The rise of organized online crime will be a major challenge in the next few years says Illena Armstrong, editor-in-chief, SC Magazine.
Just as the business community has evolved to land profits from the online economy over the last few years, so too have cybercriminals. Yet, defenders of corporate networks – often plagued by stagnant budgets and sometimes tepid buy-in from bosses – face challenges galore keeping up.
Take a gander at recent news stories on SCMagazineUS.com and the picture gets even less rosy. For example, our Chuck Miller reported recently that a couple of crime servers were found in Argentina and Malaysia containing some 500 megabytes of stolen data, which was probably being auctioned off to the highest bidder. Roll back the clock some seven years ago and you may have seen a hacker bragging about defacing a government website or heard about the odd incident of a large company being blackmailed by a cyberthief.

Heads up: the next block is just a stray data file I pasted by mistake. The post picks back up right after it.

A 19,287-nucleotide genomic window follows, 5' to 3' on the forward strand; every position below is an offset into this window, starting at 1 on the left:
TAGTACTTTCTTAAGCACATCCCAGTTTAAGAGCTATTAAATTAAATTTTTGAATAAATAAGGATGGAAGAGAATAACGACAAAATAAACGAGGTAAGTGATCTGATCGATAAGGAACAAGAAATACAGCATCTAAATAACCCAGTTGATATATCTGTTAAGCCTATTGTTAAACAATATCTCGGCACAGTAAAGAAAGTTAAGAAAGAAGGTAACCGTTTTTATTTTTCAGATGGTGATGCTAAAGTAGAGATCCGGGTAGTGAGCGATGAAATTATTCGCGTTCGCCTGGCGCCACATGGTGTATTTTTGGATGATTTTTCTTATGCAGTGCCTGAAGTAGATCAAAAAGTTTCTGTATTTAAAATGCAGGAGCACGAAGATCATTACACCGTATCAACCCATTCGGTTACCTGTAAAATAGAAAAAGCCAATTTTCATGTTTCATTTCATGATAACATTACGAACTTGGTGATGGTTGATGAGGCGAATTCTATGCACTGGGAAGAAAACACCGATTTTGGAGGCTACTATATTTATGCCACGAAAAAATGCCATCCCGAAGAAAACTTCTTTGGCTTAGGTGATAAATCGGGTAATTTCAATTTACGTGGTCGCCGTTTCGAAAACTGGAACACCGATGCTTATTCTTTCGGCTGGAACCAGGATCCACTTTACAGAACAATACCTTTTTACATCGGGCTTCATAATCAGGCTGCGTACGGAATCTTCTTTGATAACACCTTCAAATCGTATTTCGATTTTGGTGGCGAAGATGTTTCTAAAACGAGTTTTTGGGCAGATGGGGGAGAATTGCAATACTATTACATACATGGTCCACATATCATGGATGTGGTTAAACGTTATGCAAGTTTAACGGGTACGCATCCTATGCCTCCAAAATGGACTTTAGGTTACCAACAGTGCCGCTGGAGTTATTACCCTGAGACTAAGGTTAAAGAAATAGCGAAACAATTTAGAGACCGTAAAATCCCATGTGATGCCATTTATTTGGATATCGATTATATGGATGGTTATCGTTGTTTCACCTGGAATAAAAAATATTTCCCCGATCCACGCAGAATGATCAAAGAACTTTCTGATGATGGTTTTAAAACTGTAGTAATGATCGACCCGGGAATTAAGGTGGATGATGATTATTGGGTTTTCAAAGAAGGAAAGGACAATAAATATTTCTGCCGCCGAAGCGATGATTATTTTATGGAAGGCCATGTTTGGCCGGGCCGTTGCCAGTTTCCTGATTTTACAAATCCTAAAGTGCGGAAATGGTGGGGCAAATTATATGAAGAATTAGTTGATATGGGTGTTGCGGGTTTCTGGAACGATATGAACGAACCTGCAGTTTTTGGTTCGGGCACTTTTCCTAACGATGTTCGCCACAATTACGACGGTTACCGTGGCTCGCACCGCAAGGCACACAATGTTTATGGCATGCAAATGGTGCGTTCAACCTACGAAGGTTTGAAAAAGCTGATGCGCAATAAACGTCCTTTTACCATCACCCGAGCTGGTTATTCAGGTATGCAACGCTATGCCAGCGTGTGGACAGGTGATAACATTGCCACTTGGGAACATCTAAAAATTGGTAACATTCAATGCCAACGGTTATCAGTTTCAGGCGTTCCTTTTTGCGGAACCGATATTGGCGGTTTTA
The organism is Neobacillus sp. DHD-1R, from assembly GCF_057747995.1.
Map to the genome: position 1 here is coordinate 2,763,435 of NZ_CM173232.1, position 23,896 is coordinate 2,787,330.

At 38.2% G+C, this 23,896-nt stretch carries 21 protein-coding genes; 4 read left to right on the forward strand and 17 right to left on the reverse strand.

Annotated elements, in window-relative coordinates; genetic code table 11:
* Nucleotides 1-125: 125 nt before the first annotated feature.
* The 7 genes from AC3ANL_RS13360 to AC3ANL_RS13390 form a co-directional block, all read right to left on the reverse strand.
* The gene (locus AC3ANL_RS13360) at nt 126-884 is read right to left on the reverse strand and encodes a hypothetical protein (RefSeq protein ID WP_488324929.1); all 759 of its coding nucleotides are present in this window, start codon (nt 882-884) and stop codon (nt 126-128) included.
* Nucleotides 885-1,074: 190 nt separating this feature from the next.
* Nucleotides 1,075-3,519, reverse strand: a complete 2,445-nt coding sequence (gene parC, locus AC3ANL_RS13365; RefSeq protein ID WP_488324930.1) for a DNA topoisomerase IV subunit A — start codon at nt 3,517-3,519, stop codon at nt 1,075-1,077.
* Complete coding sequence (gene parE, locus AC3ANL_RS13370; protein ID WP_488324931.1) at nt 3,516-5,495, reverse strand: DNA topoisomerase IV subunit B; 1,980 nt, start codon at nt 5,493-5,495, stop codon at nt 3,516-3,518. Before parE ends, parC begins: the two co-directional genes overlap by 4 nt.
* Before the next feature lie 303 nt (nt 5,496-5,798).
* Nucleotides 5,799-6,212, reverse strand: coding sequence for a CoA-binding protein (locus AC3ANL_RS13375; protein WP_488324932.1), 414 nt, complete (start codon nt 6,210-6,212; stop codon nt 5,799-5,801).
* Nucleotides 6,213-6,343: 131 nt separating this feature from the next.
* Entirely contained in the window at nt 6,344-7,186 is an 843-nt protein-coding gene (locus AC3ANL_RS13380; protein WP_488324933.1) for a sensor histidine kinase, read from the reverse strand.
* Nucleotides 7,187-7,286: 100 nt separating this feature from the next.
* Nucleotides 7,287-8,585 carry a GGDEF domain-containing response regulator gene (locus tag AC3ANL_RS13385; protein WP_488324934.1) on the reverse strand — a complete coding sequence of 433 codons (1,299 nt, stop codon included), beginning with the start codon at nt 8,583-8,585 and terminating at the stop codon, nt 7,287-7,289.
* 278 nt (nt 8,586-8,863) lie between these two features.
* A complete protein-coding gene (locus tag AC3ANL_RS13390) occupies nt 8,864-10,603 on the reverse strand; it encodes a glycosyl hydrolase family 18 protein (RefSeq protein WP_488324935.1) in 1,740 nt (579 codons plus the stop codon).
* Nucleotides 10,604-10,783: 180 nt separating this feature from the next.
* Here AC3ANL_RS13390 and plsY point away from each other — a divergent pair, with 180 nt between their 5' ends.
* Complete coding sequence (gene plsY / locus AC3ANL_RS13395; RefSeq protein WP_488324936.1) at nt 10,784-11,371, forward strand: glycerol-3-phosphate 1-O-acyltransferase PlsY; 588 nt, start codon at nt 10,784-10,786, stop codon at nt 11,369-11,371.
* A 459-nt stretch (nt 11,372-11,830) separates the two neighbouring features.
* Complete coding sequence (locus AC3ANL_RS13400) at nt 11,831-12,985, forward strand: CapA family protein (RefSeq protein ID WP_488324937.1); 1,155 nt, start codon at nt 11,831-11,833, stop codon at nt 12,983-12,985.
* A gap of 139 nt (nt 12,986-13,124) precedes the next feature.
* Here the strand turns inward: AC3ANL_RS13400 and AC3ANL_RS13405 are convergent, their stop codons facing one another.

Cyberattackers these days, though, are creating a well-established industry. According to Threat Horizon 2010, a recent report from The Information Security Forum (ISF), the rise of organized online crime will be a major challenge in the next few years. This is due, in large part, to the fact that organized online crime groups are establishing advanced business models to profit from the online economy.
Alongside these more targeted, structured and enterprising online crime efforts, cyberattackers are keeping an eye on more frequently used mobile devices to create fraudulent payments or access unguarded data and Web 2.0 applications to take advantage of countless vulnerabilities, the ISF reports.
Using the expertise of their over 300 corporate members, ISF spokespeople note that they have detailed what they consider to be the most concerning of emerging threats so that corporations can take proactive steps to protect themselves. There's the rub, though.
Such industry research reports usually are quite informative, providing some good insight on what companies should be covering in risk management plans. Ultimately, it's up to business leaders to heed these alerts and ensure they've provided enough support and resources to their information security pros to implement and maintain malleable yet comprehensive security plans that can accommodate emerging threats.
Digital crooks have learned that establishing an ordered and workable business model is critical to the success of their criminal enterprise. It's time for businesses to get just as methodical and industrious in protecting a lucrative online economy.